Case Study One
In this case study I will use Gibbs (1988) model of reflection to write a personal account of an abdominal examination carried out in general practice under the supervision of my mentor, utilising the skills taught during the module thus far.
During morning routine sick parade I was presented with a 21 year old male soldier experiencing severe acute, non specific, abdominal pain. Under the supervision of the medical officer (MO) I proceeded to carry out a full assessment and abdominal examination, using Byrne and Long’s (1976) model to structure the consultation.
I requested the patients’ consent before conducting the examination, as is essential before commencement of any medical procedure, be it a physical examination or a critical surgical procedure (Seidal et al, 2006).
The patient was quite agitated on arrival and appeared to be in a great deal of pain, and so before continuing with the physical examination I reassured him and made him comfortable in the treatment room.
On examination his abdomen was soft, palpable with no tenderness, on auscultation bowel sounds where normal, vital signs normal, with cramping centralised pain.
I was feeling confident in my ability to deal with the patient and perform the examination effectively as I had practiced this several times previously using the university resources and mock OSCE with my facilitator. As I am often solely responsible for the care and management of patients during out of hours (OOH) I felt comfortable assessing and triaging the patient. However, under normal circumstances I would assess the patient and refer them to the MO if I was concerned about their condition, in order for a decision to be made.
I was also being closely monitored throughout which did increase the pressure to deliver the correct diagnosis and make appropriate decisions. However, by utilising the consultation model I feel I managed to keep a focused approach and ensure the correct questions where asked.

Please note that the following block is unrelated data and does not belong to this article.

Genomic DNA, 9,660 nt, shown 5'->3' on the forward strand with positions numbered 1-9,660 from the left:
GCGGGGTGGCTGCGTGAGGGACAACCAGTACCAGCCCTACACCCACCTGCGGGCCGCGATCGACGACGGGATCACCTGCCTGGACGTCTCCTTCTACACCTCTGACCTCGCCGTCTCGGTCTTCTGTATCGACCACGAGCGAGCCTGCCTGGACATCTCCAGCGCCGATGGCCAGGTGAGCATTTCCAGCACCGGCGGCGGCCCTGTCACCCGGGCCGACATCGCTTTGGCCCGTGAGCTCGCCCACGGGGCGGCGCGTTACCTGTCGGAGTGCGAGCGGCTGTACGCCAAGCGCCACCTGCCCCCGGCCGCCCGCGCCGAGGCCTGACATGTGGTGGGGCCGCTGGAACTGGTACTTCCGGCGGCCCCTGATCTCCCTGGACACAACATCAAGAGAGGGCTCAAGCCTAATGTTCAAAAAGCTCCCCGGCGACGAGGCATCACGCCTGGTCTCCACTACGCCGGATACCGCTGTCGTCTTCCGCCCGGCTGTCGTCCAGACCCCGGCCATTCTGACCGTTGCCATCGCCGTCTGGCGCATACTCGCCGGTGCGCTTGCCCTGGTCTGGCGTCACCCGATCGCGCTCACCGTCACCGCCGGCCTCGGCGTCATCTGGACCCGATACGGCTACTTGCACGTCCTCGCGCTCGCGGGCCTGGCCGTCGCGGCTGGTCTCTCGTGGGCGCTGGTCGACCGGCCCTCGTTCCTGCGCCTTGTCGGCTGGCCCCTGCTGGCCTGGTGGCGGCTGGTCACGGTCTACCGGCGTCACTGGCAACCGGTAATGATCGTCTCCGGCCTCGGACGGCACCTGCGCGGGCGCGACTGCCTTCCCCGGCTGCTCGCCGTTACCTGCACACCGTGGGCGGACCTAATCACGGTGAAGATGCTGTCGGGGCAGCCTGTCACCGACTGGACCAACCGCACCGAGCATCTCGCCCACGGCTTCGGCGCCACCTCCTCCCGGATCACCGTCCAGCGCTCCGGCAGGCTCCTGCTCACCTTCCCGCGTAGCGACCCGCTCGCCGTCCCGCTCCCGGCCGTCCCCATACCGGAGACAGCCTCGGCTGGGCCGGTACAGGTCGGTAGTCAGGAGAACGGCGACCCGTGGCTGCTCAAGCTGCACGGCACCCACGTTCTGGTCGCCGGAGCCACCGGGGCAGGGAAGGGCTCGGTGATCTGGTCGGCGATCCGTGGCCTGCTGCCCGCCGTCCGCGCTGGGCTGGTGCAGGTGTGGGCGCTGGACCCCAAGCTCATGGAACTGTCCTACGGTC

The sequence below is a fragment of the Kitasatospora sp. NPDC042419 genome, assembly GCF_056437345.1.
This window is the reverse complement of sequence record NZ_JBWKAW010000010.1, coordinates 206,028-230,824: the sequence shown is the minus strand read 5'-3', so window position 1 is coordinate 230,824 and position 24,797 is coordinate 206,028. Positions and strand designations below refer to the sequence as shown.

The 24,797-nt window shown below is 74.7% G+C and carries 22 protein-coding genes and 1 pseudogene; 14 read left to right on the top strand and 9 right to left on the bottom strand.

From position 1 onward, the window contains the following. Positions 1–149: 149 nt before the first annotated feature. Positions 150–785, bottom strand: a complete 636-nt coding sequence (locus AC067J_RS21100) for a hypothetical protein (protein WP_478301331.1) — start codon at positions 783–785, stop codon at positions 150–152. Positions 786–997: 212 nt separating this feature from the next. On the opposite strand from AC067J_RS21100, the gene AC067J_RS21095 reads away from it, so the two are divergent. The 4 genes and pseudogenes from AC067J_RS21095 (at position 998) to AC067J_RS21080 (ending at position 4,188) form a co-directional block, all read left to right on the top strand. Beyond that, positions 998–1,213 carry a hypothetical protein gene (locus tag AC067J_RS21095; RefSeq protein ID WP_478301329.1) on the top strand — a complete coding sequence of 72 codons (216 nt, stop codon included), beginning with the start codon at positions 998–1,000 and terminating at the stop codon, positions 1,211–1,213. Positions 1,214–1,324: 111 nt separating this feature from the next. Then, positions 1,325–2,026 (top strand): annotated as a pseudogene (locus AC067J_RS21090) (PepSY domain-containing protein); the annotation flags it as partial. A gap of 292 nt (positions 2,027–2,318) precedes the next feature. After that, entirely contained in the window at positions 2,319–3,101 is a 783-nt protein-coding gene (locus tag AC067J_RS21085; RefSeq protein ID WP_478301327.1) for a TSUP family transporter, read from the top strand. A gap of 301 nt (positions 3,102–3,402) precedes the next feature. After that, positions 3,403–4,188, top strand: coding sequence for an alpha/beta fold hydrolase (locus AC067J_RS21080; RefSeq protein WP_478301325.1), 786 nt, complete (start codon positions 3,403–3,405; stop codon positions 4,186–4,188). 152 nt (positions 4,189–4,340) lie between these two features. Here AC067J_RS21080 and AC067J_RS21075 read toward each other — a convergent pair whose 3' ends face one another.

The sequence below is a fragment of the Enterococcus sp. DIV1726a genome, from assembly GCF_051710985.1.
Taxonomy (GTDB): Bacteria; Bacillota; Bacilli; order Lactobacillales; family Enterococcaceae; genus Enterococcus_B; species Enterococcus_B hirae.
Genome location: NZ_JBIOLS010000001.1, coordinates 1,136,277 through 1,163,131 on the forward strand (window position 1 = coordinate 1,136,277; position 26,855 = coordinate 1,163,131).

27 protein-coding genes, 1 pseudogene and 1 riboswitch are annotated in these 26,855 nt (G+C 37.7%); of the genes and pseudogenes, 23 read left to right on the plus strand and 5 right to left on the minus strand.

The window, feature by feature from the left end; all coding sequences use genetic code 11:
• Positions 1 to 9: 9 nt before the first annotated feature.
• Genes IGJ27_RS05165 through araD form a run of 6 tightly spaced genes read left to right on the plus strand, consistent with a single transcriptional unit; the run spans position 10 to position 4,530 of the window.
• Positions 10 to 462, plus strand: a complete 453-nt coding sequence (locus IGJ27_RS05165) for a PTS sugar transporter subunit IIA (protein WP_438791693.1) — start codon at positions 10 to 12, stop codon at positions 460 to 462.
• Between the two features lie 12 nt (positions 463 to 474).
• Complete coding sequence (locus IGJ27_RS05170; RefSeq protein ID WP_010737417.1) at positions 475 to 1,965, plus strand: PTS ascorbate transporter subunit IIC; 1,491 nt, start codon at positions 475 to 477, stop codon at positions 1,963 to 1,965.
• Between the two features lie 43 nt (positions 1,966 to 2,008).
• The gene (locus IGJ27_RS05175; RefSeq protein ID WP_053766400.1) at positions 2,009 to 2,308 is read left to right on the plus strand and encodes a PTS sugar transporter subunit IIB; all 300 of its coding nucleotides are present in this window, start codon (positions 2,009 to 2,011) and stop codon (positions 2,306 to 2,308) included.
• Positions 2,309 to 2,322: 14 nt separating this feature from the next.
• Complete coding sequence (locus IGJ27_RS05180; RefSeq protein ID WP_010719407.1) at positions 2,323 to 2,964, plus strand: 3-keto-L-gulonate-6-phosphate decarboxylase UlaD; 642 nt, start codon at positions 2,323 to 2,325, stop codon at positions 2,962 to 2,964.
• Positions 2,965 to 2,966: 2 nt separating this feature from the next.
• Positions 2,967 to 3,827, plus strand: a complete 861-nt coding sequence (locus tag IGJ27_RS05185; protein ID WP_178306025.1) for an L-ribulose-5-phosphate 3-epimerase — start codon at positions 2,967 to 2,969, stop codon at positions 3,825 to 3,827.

I feel I gained a good history from the patient by using the SOLER principles (Egan, 1990) taught in the history taking presentation. Thus allowing me to form a differential diagnosis and rule out certain causes, such as; constipation, and indigestion. Subsequently, the physical examination enabled me to confirm a diagnosis of acute abdomen. As the patient was not experiencing any worrying (red flag) symptoms associated with abdominal emergencies, such as; appendicitis or pancreatitis. However, I did forget certain aspects of the physical examination and had to be prompted by the MO. Although with more practice such incidence would be reduced.
I was happy that I managed to rule out any distinct causes of the abdominal pain by performing the examination to collect data, analyse it, and use the results to make an appropriate decision (Schon, 1984). However, had I performed the examination without assistance I may not have gained all the information required to confirm diagnosis, as I did forget some aspects.
The MO seemed happy with my diagnosis and care plan, though he did highlight the importance of practicing the physical examination skills in order to become a more competent practitioner. Overall I feel gaining knowledge and skills in translating a patients’ history and physical examination results, has enabled me to become more confident in making a diagnosis and has improved my decision making skills.
In order to become a more capable and effective practitioner I must continue to perform physical examinations under the guidance of a more senior practitioner, and utilise their expertise during the decision making process.
Additionally, I will continue to develop my consultation and history taking skills by using Byrne and Long’s (1976) consultation model to assist my practice and aid future development.
BYRNE, P, S., LONG, B, E, L. (1976) Doctors talking to patients. London: HMSO EGAN, G. (1998) The Skilled Helper: A problem-management approach to helping. 6th edn. Pacific Grove, London: Brooks/Cole. GIBBS, G. (1988) Learning by doing: a guide to teaching and learning methods. Oxford: further education unit, oxford polytechnic SEIDAL, H, M., BALL, J, W., DAINS, J, E., BENEDICT, G, W. (2006) Mosby’s Guide to Physical Examination. 6th edn. Philadelphia: Elsevier. SCHON, D. (1984) The Reflective Practitioner: how professionals think in action. New York: Basic Books.
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